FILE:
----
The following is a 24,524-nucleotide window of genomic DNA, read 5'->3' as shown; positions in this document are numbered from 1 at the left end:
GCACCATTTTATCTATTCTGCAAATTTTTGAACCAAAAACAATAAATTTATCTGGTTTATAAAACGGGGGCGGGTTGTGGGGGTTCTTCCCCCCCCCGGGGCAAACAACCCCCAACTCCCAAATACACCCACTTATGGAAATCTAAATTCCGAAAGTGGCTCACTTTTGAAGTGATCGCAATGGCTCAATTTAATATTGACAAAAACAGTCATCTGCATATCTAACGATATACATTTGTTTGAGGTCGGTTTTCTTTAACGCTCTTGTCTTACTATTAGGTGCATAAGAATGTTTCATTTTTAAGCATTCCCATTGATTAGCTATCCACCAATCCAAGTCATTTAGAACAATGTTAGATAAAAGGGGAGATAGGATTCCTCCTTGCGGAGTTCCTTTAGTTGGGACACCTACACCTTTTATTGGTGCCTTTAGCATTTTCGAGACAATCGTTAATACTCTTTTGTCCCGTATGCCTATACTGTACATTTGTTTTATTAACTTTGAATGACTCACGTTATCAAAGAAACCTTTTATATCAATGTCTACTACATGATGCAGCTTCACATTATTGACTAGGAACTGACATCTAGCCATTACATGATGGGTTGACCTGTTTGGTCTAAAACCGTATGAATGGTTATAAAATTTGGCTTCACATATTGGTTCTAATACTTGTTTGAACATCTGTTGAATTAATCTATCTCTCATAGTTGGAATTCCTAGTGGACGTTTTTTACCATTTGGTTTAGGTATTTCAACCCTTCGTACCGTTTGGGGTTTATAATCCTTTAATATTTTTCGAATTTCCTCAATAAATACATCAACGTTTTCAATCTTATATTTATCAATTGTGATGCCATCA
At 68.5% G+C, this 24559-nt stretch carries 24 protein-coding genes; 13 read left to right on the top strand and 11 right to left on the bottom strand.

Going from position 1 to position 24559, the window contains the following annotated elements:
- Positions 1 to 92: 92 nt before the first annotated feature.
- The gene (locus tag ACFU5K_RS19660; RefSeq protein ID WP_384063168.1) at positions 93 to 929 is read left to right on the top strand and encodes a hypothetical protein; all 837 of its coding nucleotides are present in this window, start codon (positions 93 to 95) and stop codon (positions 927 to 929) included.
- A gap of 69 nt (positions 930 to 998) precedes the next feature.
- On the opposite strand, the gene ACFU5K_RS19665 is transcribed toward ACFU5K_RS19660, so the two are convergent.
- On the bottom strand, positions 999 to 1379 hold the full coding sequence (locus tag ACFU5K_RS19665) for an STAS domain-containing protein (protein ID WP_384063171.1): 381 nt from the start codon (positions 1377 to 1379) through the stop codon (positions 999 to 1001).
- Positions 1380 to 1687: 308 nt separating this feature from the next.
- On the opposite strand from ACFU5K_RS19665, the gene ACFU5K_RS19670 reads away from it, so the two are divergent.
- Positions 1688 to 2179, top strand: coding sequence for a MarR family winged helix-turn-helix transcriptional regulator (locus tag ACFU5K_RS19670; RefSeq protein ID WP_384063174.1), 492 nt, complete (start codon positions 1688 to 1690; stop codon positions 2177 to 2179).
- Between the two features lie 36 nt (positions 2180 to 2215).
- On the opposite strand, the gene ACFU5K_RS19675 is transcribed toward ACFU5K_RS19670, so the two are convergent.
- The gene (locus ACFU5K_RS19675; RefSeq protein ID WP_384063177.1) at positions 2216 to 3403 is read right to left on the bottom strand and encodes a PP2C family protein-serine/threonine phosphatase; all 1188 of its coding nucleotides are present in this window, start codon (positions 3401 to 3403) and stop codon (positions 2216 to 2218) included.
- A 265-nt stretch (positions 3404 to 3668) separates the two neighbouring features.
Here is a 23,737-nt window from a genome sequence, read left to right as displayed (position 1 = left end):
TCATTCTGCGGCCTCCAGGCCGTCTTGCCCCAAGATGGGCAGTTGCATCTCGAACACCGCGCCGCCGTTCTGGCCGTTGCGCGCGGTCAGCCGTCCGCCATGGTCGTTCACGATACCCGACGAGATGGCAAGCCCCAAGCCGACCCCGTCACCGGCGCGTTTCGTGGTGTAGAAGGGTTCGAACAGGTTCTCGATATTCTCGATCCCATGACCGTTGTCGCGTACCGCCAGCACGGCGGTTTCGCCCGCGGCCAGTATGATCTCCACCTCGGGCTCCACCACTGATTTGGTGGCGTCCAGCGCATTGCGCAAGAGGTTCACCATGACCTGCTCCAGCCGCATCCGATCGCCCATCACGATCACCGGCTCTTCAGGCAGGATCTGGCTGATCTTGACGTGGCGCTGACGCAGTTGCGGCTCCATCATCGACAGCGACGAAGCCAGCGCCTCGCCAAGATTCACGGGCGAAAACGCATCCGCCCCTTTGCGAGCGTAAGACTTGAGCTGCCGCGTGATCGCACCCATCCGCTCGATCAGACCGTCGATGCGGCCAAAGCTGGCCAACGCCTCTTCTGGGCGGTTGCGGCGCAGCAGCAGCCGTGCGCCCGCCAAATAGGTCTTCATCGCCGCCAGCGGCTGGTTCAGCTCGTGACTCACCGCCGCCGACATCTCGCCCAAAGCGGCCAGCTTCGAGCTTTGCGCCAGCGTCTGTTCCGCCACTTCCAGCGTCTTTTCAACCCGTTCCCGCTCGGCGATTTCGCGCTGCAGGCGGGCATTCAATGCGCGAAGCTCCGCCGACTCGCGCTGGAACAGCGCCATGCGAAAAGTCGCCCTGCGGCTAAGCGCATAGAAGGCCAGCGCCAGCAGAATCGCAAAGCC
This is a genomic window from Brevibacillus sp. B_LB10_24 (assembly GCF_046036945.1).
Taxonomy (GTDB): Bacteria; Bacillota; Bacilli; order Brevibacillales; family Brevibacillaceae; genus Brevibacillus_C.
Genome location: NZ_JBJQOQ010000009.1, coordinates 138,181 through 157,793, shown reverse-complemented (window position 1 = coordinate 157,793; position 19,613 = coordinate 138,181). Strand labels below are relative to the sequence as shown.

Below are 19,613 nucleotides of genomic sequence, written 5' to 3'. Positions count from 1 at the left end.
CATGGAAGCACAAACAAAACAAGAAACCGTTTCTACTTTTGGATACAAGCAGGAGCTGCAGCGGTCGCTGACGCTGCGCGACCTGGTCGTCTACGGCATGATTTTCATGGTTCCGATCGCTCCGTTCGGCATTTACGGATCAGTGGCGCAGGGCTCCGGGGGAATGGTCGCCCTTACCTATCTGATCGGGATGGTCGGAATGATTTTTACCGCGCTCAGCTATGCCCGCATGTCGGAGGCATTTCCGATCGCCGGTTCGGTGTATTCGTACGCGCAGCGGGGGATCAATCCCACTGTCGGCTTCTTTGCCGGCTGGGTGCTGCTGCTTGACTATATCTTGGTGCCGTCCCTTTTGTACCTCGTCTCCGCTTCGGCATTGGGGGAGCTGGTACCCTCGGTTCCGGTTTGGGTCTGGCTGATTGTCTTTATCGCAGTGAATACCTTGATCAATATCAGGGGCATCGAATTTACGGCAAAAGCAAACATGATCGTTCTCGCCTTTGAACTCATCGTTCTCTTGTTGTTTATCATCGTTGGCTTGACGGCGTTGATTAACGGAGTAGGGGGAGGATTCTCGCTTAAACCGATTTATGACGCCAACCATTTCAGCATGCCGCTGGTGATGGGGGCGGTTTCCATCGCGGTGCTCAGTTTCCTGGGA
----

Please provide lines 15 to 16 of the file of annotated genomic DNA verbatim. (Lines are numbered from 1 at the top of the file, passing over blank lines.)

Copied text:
- The gene (locus ACFU5K_RS19675; RefSeq protein ID WP_384063177.1) at positions 2216 to 3403 is read right to left on the bottom strand and encodes a PP2C family protein-serine/threonine phosphatase; all 1188 of its coding nucleotides are present in this window, start codon (positions 3401 to 3403) and stop codon (positions 2216 to 2218) included.
- A 265-nt stretch (positions 3404 to 3668) separates the two neighbouring features.